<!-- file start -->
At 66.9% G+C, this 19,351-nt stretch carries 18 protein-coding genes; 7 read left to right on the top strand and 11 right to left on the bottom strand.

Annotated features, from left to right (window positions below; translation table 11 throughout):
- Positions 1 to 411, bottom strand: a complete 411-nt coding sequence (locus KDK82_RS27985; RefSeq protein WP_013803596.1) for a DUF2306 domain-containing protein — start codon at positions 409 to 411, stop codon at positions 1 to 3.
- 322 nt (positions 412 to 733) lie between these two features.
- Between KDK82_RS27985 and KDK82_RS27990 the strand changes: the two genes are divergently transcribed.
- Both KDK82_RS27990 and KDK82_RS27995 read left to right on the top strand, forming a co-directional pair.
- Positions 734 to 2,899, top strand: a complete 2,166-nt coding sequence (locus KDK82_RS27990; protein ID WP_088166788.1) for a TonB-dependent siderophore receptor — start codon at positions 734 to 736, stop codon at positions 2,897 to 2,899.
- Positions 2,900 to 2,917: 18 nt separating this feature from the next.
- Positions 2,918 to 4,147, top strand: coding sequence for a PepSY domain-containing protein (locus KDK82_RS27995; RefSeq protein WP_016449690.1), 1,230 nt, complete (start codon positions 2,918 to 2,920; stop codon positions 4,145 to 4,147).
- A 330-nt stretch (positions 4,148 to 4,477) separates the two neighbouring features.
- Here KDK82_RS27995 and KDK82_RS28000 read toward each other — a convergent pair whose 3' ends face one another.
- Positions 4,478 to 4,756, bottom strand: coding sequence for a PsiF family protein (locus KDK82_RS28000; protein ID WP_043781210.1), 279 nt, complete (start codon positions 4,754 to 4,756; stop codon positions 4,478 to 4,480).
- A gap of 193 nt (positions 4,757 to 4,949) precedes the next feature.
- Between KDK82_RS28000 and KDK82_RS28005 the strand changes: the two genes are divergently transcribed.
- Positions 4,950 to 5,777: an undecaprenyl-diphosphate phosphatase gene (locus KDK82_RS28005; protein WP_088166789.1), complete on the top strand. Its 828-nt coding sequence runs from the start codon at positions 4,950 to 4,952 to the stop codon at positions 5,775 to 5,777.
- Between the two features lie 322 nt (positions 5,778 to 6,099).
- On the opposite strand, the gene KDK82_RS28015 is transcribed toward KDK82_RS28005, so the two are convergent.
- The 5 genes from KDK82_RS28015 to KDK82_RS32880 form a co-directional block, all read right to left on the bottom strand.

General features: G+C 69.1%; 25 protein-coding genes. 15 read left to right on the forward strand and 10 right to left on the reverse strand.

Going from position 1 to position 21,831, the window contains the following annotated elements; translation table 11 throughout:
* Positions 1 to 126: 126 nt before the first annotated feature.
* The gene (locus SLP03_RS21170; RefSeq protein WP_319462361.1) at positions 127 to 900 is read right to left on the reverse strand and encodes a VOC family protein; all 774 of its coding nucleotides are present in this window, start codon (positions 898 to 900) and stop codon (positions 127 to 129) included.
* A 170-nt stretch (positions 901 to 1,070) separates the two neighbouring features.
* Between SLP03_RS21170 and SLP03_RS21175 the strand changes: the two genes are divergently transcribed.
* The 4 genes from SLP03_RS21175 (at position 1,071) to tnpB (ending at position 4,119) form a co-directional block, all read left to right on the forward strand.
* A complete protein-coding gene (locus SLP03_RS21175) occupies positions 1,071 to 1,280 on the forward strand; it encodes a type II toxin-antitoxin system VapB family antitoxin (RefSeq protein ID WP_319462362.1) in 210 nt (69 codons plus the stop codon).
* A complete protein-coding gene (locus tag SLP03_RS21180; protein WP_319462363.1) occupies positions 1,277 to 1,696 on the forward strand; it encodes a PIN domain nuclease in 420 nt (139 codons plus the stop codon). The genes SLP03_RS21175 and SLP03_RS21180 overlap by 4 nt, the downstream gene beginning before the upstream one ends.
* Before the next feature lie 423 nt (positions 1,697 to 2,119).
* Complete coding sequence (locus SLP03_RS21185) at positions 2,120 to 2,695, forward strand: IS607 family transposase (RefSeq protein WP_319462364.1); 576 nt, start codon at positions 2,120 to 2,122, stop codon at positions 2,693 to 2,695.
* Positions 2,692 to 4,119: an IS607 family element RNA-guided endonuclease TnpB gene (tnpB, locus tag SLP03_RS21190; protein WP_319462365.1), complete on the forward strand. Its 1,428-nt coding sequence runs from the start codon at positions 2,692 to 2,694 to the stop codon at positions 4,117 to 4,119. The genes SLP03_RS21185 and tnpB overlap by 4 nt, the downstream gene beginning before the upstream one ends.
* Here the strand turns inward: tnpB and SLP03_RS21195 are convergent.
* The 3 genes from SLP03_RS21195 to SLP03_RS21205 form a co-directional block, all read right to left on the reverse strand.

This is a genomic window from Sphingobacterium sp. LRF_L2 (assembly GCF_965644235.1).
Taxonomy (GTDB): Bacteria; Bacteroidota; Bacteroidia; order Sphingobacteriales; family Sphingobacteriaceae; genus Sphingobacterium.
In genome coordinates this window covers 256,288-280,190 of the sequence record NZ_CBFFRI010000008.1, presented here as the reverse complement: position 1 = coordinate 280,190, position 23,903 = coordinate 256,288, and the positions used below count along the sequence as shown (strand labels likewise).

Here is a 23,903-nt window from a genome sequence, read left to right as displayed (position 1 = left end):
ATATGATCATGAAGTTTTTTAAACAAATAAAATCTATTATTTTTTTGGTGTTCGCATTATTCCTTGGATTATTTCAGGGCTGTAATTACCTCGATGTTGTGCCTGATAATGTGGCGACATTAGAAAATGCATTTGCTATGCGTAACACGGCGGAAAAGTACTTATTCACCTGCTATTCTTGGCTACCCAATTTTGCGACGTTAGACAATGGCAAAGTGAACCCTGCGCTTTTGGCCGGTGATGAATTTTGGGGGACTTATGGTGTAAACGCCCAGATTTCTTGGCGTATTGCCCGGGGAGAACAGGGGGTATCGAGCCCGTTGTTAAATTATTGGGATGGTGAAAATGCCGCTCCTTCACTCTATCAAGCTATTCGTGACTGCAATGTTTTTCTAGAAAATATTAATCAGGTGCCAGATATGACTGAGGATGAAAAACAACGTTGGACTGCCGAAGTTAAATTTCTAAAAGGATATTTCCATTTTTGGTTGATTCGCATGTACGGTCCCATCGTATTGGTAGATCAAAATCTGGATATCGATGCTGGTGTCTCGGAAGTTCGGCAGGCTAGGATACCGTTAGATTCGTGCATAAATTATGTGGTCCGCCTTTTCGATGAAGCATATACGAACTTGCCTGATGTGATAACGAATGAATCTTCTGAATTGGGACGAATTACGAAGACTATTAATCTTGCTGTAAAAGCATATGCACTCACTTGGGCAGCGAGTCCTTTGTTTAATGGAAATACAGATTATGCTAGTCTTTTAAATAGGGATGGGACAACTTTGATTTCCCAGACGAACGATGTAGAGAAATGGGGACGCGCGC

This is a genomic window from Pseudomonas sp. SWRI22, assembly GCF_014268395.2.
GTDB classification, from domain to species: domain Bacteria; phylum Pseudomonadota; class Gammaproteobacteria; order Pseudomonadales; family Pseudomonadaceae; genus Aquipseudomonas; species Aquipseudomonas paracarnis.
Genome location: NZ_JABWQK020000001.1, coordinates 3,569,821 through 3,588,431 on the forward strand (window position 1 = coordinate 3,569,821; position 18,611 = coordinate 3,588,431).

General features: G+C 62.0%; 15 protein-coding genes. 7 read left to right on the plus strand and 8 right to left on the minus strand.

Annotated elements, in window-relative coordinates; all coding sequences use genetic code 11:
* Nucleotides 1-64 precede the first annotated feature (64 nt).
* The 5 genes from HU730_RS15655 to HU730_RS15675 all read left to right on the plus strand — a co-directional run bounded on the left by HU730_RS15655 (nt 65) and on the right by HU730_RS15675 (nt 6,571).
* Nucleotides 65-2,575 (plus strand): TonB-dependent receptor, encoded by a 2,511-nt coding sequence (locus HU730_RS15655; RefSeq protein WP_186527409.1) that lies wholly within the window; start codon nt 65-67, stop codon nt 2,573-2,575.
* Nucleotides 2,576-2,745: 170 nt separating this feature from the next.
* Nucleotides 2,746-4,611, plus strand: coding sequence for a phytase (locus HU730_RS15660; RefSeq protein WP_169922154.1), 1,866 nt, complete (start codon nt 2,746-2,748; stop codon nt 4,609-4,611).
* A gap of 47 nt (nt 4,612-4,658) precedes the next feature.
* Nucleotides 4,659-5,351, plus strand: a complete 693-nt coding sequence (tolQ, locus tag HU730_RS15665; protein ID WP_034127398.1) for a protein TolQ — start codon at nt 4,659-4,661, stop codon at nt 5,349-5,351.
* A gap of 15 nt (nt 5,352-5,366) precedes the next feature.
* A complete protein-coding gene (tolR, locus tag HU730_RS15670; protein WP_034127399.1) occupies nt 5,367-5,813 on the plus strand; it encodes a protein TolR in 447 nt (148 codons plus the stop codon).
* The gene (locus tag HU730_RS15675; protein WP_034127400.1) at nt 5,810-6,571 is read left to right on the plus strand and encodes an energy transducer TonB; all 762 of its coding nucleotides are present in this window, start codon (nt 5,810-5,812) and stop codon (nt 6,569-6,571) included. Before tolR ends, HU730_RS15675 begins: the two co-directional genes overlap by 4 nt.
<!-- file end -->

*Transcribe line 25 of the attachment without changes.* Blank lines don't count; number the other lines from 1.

* The 4 genes from SLP03_RS21175 (at position 1,071) to tnpB (ending at position 4,119) form a co-directional block, all read left to right on the forward strand.